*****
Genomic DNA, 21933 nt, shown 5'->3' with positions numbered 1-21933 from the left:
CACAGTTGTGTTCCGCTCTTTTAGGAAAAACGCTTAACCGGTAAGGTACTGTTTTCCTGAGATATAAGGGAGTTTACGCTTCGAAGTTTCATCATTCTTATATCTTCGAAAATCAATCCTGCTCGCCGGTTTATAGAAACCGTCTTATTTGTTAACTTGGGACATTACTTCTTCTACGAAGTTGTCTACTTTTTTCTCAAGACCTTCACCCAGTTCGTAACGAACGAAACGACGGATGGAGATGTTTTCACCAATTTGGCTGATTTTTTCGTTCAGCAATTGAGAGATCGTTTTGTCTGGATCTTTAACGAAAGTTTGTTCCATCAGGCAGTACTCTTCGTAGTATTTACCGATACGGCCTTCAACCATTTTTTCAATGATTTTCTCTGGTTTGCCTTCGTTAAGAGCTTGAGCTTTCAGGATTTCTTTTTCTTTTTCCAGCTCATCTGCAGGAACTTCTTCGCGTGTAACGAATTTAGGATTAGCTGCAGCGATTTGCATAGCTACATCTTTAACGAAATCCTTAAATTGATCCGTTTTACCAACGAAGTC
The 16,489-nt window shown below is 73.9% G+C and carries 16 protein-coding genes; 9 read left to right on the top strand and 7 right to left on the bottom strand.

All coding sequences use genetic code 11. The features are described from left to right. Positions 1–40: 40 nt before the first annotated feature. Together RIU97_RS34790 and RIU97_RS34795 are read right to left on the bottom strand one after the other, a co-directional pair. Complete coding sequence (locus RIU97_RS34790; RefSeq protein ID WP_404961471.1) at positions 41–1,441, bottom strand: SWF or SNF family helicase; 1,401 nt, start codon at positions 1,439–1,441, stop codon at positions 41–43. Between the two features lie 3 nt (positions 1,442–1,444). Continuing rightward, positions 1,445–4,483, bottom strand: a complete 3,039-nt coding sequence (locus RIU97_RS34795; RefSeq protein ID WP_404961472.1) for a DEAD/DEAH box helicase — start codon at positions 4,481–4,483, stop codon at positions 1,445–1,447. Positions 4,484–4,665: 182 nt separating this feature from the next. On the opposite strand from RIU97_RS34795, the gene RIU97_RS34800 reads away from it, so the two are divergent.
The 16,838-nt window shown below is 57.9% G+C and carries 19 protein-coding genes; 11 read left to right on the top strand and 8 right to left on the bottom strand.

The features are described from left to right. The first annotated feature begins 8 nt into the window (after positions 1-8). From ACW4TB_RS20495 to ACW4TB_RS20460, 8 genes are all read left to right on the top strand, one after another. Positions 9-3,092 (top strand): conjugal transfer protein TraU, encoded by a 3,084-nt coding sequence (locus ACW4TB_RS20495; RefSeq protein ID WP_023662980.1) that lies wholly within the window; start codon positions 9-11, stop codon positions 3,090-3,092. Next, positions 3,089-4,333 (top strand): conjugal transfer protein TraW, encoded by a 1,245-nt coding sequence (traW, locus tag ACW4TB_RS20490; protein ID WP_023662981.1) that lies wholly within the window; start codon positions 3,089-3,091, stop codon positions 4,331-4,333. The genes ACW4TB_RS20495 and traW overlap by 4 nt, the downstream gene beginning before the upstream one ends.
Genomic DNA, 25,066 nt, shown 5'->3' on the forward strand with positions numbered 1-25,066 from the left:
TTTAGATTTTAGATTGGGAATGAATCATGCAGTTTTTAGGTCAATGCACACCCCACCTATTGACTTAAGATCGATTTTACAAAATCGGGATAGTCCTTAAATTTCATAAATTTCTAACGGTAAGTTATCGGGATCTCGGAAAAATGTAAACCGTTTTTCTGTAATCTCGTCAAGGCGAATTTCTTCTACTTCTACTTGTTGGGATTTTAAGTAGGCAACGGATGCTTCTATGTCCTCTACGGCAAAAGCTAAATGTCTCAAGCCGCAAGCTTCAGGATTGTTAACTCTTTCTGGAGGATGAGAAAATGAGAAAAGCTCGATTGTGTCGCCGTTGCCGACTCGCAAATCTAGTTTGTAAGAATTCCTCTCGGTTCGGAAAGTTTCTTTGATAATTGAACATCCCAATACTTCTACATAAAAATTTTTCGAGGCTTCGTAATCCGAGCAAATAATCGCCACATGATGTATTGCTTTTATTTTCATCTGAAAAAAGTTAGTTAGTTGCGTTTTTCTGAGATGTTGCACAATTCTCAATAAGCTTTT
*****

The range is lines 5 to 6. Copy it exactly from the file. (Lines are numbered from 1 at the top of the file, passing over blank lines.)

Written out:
The 16,838-nt window shown below is 57.9% G+C and carries 19 protein-coding genes; 11 read left to right on the top strand and 8 right to left on the bottom strand.

The features are described from left to right. The first annotated feature begins 8 nt into the window (after positions 1-8). From ACW4TB_RS20495 to ACW4TB_RS20460, 8 genes are all read left to right on the top strand, one after another. Positions 9-3,092 (top strand): conjugal transfer protein TraU, encoded by a 3,084-nt coding sequence (locus ACW4TB_RS20495; RefSeq protein ID WP_023662980.1) that lies wholly within the window; start codon positions 9-11, stop codon positions 3,090-3,092. Next, positions 3,089-4,333 (top strand): conjugal transfer protein TraW, encoded by a 1,245-nt coding sequence (traW, locus tag ACW4TB_RS20490; protein ID WP_023662981.1) that lies wholly within the window; start codon positions 3,089-3,091, stop codon positions 4,331-4,333. The genes ACW4TB_RS20495 and traW overlap by 4 nt, the downstream gene beginning before the upstream one ends.